And nearly an hour later, after lots of (shall we say) negotiation as to route, we get back. I’ve enjoyed the fresh air. She’s enjoyed the stretching-her-legs.  And the sniffing. There’s always lots of sniffing. Grass verges are like Facebook for dogs. “Hmm. Nice post. Just leaving a comment…” We’ve both enjoyed the exercise. She is nicely worn out.

So what does she do next?

Run around the house like a thing possessed and then charges out like a mad fool into the garden.

Surely she can’t still have some reserves of energy in that little furry body? Have I not walked her enough?

Nope.

She is simply running out to survey her kingdom. For she is… Wonder Pooch! There she stands: ears up, tail up, right paw up, in full-on protection / surveillance mode. Have there been any threats to the kingdom in her absence? Any pretenders to her throne? Any evil crows, seagulls or (heaven forbid!) cats with a wicked design to overthrow her benevolent rule? Are there any individuals (regardless of number of legs) who have dared trespass upon her property to upset those under her kindly protection?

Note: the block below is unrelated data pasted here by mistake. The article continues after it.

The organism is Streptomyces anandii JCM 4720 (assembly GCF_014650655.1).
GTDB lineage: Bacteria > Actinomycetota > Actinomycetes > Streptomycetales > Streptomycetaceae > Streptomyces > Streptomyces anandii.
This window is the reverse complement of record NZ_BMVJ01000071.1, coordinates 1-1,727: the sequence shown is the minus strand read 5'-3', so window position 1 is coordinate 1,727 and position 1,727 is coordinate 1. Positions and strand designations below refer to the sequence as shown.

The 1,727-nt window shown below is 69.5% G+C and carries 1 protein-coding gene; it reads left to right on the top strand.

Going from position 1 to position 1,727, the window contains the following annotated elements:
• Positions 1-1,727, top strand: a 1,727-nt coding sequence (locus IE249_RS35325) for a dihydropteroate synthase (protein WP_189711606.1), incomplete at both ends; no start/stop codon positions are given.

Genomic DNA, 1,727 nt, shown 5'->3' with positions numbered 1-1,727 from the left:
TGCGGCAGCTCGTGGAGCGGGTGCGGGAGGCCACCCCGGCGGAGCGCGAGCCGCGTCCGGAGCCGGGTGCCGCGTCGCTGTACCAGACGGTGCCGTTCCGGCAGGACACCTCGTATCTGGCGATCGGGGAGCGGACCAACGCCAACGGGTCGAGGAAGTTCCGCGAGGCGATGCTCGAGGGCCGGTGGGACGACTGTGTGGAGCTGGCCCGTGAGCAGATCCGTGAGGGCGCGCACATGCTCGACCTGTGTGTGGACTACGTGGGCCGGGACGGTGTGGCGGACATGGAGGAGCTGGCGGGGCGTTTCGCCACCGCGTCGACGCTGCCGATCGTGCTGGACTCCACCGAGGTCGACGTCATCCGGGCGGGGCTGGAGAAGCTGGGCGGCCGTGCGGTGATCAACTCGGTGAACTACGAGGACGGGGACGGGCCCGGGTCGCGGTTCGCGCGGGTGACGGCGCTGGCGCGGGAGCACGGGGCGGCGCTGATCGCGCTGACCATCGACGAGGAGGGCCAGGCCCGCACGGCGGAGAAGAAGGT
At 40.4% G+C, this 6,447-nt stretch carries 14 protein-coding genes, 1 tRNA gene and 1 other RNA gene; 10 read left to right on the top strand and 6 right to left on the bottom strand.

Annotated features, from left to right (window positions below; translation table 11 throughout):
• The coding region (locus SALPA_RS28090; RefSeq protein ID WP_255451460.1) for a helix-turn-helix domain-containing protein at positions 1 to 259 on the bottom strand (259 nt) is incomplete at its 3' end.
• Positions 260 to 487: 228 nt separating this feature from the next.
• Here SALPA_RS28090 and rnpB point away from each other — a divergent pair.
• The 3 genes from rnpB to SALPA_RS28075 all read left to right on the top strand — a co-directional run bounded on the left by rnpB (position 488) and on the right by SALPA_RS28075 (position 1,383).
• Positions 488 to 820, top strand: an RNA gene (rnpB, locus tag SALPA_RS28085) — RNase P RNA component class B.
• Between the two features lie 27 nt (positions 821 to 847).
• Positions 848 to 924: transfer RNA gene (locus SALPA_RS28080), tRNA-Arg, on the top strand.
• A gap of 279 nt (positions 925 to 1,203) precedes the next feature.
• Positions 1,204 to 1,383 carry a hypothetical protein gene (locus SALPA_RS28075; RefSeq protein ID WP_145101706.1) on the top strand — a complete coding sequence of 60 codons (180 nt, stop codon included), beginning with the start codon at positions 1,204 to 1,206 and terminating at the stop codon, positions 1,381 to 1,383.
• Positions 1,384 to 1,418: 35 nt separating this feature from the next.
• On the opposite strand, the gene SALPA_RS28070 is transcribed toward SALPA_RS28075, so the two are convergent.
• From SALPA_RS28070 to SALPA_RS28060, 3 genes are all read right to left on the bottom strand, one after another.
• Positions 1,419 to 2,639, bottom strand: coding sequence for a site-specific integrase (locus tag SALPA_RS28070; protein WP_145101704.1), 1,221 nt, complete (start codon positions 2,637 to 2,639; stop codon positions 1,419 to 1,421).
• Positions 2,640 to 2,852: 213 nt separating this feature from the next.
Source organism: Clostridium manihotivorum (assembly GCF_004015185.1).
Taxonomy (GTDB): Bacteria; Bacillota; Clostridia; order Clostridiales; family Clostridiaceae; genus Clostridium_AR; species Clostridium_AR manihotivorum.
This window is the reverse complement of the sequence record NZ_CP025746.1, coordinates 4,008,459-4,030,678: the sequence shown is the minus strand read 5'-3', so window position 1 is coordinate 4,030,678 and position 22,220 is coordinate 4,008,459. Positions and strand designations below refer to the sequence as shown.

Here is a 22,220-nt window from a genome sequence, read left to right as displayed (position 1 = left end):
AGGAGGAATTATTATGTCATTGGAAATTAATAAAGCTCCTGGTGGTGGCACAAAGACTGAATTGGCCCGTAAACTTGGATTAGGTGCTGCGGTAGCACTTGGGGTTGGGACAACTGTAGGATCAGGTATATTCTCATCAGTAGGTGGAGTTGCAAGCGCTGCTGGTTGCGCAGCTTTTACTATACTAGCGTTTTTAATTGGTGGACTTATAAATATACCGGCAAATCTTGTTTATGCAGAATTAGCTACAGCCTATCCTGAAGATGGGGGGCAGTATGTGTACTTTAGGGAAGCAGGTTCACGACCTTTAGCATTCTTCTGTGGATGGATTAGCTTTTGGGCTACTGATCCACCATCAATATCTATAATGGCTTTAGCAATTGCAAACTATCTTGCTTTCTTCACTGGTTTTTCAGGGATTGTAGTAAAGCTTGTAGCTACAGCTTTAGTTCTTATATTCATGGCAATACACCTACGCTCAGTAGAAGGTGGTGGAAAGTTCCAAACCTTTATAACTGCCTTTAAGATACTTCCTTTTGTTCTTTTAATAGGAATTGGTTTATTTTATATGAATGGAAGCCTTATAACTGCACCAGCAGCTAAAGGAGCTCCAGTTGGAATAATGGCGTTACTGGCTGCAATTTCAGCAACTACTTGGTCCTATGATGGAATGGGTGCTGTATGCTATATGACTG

Nope.

Okay, all good.

And she trots back into the house again.

She plonks herself in front of the fire and gets back to one of her favourite jobs – destroying her rope toy.

All’s well with the world. I have protected you another day, my beloved hoomans. Chomp chomp chomp.

Strictly Come Prancing

Or Rudolphing, or Dashing or Whatever.

Though I don’t think there was a reindeer called Whatever. But there should have been. He’d have been the world-weary one at the back who got the full brunt of the other reindeers’ dietary habits. He’d be the one with the peg on his nose. He’d be the one demanding emissions testing for reindeer and other magical flying animals.

So, yes, it’s that time of year again. And instead of everyone singing “I’m Dreaming Of A Wet Christmas” (just like the ones we always get), the weather is doing something very strange… It’s been snowing.

Yes, folks! It’s time for the Christmas Foxtrot!

Snow, snow, thick thick snow.

Well, hopefully. Hopefully?

Depends, I suppose. There can be winds. People simply complain about losing their dustbin lids. Never mind the roof tiles, bridges being shut down. There can be heatwaves. People simply whinge about it being too hot. Never mind the sunburn, dehydration and general dangers.

But one snowflake…